The evening debate [on the 28th of August] contained fireworks of a kind never before seen on prime-time American television. Buckley spoke for the older generation when he decried the lawlessness in the streets. He exuded patriotism. When asked by Smith if raising a Viet Cong flag in the midst of the Vietnam war was unduly provocative, Buckley nodded, saying it was like raising a Nazi flag in the US during the second world war. Vidal shook his head, referring again and again to the “right to assembly”. “What are we doing in Vietnam if you can’t freely express yourself in the streets of Chicago?” he wondered.
Buckley and Vidal, each deemed a “national treasure” at the time, are now largely forgotten, which is sad. And we have no one like them today, which is sadder. We do have plenty of “public intellectuals” — scholars, thinkers, and literary types who write for the middle-to-highbrow press and give lectures at the 92nd Street Y. Some of them tub-thump against religion; some take brave stands on sexual culture; some run for political office. But their disputes play out on Twitter and other social media, before an audience fragmented into a thousand niche groups. And none of them are glamorous and magnetic the way Buckley and Vidal were....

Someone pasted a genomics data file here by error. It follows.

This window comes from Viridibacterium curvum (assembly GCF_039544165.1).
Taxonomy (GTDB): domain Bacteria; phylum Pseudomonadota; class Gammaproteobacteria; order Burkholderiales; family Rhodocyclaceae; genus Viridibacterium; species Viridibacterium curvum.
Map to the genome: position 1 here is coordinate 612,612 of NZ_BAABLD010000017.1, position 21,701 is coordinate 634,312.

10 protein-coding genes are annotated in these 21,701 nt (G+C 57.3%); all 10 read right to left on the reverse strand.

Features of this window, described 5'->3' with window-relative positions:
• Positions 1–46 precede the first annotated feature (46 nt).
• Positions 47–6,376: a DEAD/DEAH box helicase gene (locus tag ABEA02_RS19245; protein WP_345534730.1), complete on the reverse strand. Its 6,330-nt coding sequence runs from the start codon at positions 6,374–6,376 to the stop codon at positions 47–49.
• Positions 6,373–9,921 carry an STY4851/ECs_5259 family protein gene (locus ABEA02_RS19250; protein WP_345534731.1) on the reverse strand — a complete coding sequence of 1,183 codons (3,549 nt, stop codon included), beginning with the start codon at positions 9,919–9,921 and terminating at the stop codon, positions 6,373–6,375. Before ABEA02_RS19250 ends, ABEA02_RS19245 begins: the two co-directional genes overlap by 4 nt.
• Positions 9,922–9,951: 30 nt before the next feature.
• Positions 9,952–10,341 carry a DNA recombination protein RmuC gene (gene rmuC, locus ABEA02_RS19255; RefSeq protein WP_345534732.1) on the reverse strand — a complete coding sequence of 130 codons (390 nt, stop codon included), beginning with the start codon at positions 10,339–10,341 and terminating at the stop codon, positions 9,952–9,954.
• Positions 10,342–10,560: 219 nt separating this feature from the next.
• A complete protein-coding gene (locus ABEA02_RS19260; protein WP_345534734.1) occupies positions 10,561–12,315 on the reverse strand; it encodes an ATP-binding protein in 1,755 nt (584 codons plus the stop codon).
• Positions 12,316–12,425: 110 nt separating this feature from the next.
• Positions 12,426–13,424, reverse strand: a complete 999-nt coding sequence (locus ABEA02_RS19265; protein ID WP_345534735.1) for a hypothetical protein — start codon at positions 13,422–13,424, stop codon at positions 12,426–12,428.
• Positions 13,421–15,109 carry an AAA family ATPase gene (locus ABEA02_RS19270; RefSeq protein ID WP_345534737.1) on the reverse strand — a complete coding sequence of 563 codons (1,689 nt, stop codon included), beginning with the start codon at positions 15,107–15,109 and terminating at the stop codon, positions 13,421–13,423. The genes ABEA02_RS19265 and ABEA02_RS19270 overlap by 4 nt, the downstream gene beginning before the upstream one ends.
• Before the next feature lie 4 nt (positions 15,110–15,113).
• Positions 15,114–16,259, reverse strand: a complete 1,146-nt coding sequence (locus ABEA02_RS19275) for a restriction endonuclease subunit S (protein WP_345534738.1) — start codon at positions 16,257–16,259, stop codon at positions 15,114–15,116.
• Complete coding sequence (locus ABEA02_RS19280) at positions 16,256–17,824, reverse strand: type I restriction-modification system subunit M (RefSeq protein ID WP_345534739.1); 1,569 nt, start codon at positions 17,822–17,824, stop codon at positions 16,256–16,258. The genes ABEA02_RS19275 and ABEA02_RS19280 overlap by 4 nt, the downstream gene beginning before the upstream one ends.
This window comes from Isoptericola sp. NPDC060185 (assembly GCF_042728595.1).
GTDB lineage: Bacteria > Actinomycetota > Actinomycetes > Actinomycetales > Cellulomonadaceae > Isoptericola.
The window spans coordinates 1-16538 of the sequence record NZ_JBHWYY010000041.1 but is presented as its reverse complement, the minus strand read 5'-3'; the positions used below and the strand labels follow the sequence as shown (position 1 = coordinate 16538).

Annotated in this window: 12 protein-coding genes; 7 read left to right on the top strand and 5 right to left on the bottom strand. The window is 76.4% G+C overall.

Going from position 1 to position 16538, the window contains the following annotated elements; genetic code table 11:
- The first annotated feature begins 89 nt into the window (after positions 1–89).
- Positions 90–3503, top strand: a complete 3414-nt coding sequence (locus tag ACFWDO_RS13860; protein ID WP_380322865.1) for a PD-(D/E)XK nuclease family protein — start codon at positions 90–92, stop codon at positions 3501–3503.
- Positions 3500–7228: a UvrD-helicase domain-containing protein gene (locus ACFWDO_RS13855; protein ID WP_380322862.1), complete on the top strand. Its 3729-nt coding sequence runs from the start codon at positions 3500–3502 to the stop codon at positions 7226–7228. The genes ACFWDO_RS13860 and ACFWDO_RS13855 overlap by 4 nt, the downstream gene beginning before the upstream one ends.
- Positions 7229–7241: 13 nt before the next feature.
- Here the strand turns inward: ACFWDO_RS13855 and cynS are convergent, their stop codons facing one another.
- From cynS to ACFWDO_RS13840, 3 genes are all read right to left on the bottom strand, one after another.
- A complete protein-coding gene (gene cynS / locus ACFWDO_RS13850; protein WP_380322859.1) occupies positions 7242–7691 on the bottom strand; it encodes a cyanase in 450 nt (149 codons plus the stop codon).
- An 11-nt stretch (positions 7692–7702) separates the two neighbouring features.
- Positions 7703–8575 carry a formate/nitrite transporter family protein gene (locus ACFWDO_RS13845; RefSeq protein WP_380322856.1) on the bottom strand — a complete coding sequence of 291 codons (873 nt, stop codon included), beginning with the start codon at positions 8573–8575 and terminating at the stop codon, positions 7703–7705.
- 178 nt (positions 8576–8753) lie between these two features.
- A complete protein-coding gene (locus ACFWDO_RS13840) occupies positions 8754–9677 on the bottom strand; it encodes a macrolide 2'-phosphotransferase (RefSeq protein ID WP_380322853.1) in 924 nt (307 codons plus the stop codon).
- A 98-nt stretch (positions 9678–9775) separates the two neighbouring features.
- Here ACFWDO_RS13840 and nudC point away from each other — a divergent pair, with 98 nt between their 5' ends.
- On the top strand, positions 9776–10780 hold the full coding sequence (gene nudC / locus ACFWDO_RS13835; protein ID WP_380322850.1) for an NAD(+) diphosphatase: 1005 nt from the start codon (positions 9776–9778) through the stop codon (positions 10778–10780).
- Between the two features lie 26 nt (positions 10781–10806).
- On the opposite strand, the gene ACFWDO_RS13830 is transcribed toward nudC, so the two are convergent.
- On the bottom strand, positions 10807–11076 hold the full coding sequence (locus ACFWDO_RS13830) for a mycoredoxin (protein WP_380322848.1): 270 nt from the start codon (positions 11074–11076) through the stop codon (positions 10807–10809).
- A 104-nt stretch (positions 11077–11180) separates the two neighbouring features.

Read the article at nymag.com.
Gore Vidal and William J Buckley were on opposing sides of the 60s political divide, and Best of Enemies adroitly shows what happened when they met head on....It’s set in a pre-culture wars America, where anti-intellectualism was prevalent but two articulate, self-indulgent and arrogant debaters could pull in huge television audience while lamenting the other’s inability to grasp 'axiomatic' theories.
From John Patterson's review in The Guardian for the general release of Best of Enemies, "The Best Of Enemies: political feuding from the golden age of TV":
The intense 1968 TV debates between Gore Vidal and William F Buckley are preserved forever in a film that shows up the moronic TV screamers of today."
How one yearns for a little of their exquisitely distilled poison among the moronic TV screamers of today.
Literary aristocrats and ideological foes, [Gore] Vidal and [William F.] Buckley attracted millions of viewers to what, at the time, was a highly irregular experiment: the spectacle of two brilliant minds slugging it out — once, almost literally — on live television. It was witty, erudite and ultimately vicious, an early intrusion of full-contact punditry into the staid pastures of the evening news.
[The documentary's] directors, Morgan Neville and Robert Gordon, present their ideas with a wide scope....